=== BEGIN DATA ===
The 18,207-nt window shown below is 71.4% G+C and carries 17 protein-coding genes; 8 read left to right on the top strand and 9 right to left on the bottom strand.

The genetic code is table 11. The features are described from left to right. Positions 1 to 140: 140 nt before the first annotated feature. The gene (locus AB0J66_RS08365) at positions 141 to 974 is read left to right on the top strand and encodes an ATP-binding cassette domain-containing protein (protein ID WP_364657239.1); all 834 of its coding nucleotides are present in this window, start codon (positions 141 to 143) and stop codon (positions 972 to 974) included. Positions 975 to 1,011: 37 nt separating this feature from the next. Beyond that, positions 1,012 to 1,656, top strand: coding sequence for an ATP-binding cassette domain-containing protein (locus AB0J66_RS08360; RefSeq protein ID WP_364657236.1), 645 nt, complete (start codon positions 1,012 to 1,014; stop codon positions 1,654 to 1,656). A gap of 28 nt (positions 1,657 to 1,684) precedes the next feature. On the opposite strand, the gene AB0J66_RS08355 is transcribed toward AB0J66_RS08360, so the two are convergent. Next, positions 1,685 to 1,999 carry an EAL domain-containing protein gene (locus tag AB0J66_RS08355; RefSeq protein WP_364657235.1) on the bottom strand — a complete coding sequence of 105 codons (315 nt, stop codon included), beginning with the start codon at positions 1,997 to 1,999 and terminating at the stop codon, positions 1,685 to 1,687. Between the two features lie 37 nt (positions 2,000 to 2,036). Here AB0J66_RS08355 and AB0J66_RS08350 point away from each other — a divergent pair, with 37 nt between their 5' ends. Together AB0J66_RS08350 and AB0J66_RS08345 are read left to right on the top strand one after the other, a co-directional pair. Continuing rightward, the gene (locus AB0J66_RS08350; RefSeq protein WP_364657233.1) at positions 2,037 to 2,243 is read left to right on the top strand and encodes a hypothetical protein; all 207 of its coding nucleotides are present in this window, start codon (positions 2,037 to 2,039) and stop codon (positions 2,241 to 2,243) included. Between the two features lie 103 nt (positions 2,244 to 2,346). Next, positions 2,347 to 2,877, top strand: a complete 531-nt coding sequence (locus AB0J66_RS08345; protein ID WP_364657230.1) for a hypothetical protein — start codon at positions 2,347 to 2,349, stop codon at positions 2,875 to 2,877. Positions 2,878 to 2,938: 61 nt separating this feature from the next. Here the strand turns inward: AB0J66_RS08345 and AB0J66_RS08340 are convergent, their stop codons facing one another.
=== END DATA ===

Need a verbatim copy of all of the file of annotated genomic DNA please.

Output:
The 18,207-nt window shown below is 71.4% G+C and carries 17 protein-coding genes; 8 read left to right on the top strand and 9 right to left on the bottom strand.

The genetic code is table 11. The features are described from left to right. Positions 1 to 140: 140 nt before the first annotated feature. The gene (locus AB0J66_RS08365) at positions 141 to 974 is read left to right on the top strand and encodes an ATP-binding cassette domain-containing protein (protein ID WP_364657239.1); all 834 of its coding nucleotides are present in this window, start codon (positions 141 to 143) and stop codon (positions 972 to 974) included. Positions 975 to 1,011: 37 nt separating this feature from the next. Beyond that, positions 1,012 to 1,656, top strand: coding sequence for an ATP-binding cassette domain-containing protein (locus AB0J66_RS08360; RefSeq protein ID WP_364657236.1), 645 nt, complete (start codon positions 1,012 to 1,014; stop codon positions 1,654 to 1,656). A gap of 28 nt (positions 1,657 to 1,684) precedes the next feature. On the opposite strand, the gene AB0J66_RS08355 is transcribed toward AB0J66_RS08360, so the two are convergent. Next, positions 1,685 to 1,999 carry an EAL domain-containing protein gene (locus tag AB0J66_RS08355; RefSeq protein WP_364657235.1) on the bottom strand — a complete coding sequence of 105 codons (315 nt, stop codon included), beginning with the start codon at positions 1,997 to 1,999 and terminating at the stop codon, positions 1,685 to 1,687. Between the two features lie 37 nt (positions 2,000 to 2,036). Here AB0J66_RS08355 and AB0J66_RS08350 point away from each other — a divergent pair, with 37 nt between their 5' ends. Together AB0J66_RS08350 and AB0J66_RS08345 are read left to right on the top strand one after the other, a co-directional pair. Continuing rightward, the gene (locus AB0J66_RS08350; RefSeq protein WP_364657233.1) at positions 2,037 to 2,243 is read left to right on the top strand and encodes a hypothetical protein; all 207 of its coding nucleotides are present in this window, start codon (positions 2,037 to 2,039) and stop codon (positions 2,241 to 2,243) included. Between the two features lie 103 nt (positions 2,244 to 2,346). Next, positions 2,347 to 2,877, top strand: a complete 531-nt coding sequence (locus AB0J66_RS08345; protein ID WP_364657230.1) for a hypothetical protein — start codon at positions 2,347 to 2,349, stop codon at positions 2,875 to 2,877. Positions 2,878 to 2,938: 61 nt separating this feature from the next. Here the strand turns inward: AB0J66_RS08345 and AB0J66_RS08340 are convergent, their stop codons facing one another.